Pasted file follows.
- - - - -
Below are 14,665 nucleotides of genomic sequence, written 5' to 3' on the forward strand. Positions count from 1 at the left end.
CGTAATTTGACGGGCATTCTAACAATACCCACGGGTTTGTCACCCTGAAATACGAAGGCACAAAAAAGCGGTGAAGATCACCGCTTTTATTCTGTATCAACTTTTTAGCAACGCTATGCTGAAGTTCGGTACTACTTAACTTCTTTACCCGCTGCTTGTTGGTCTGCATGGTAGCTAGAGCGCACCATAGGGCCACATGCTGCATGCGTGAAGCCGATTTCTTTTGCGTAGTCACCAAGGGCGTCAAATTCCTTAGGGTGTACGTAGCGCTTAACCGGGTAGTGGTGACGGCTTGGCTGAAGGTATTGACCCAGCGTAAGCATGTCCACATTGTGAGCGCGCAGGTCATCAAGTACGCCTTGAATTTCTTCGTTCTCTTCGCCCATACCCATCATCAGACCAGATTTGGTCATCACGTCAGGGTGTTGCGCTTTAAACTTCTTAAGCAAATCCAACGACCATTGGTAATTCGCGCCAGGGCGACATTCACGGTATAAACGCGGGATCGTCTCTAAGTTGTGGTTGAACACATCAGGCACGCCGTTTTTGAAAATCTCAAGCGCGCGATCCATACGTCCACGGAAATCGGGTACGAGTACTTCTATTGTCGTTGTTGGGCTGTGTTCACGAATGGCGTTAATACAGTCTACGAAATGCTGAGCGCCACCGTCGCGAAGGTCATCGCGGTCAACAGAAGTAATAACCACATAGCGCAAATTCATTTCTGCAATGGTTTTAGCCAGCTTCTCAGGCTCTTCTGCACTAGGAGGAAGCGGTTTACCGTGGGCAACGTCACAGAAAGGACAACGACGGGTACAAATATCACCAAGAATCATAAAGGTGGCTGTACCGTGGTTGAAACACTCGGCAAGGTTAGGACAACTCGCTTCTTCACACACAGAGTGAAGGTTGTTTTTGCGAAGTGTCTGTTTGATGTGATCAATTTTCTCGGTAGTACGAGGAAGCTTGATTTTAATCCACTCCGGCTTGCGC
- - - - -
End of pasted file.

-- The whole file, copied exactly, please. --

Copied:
Below are 14,665 nucleotides of genomic sequence, written 5' to 3' on the forward strand. Positions count from 1 at the left end.
CGTAATTTGACGGGCATTCTAACAATACCCACGGGTTTGTCACCCTGAAATACGAAGGCACAAAAAAGCGGTGAAGATCACCGCTTTTATTCTGTATCAACTTTTTAGCAACGCTATGCTGAAGTTCGGTACTACTTAACTTCTTTACCCGCTGCTTGTTGGTCTGCATGGTAGCTAGAGCGCACCATAGGGCCACATGCTGCATGCGTGAAGCCGATTTCTTTTGCGTAGTCACCAAGGGCGTCAAATTCCTTAGGGTGTACGTAGCGCTTAACCGGGTAGTGGTGACGGCTTGGCTGAAGGTATTGACCCAGCGTAAGCATGTCCACATTGTGAGCGCGCAGGTCATCAAGTACGCCTTGAATTTCTTCGTTCTCTTCGCCCATACCCATCATCAGACCAGATTTGGTCATCACGTCAGGGTGTTGCGCTTTAAACTTCTTAAGCAAATCCAACGACCATTGGTAATTCGCGCCAGGGCGACATTCACGGTATAAACGCGGGATCGTCTCTAAGTTGTGGTTGAACACATCAGGCACGCCGTTTTTGAAAATCTCAAGCGCGCGATCCATACGTCCACGGAAATCGGGTACGAGTACTTCTATTGTCGTTGTTGGGCTGTGTTCACGAATGGCGTTAATACAGTCTACGAAATGCTGAGCGCCACCGTCGCGAAGGTCATCGCGGTCAACAGAAGTAATAACCACATAGCGCAAATTCATTTCTGCAATGGTTTTAGCCAGCTTCTCAGGCTCTTCTGCACTAGGAGGAAGCGGTTTACCGTGGGCAACGTCACAGAAAGGACAACGACGGGTACAAATATCACCAAGAATCATAAAGGTGGCTGTACCGTGGTTGAAACACTCGGCAAGGTTAGGACAACTCGCTTCTTCACACACAGAGTGAAGGTTGTTTTTGCGAAGTGTCTGTTTGATGTGATCAATTTTCTCGGTAGTACGAGGAAGCTTGATTTTAATCCACTCCGGCTTGCGC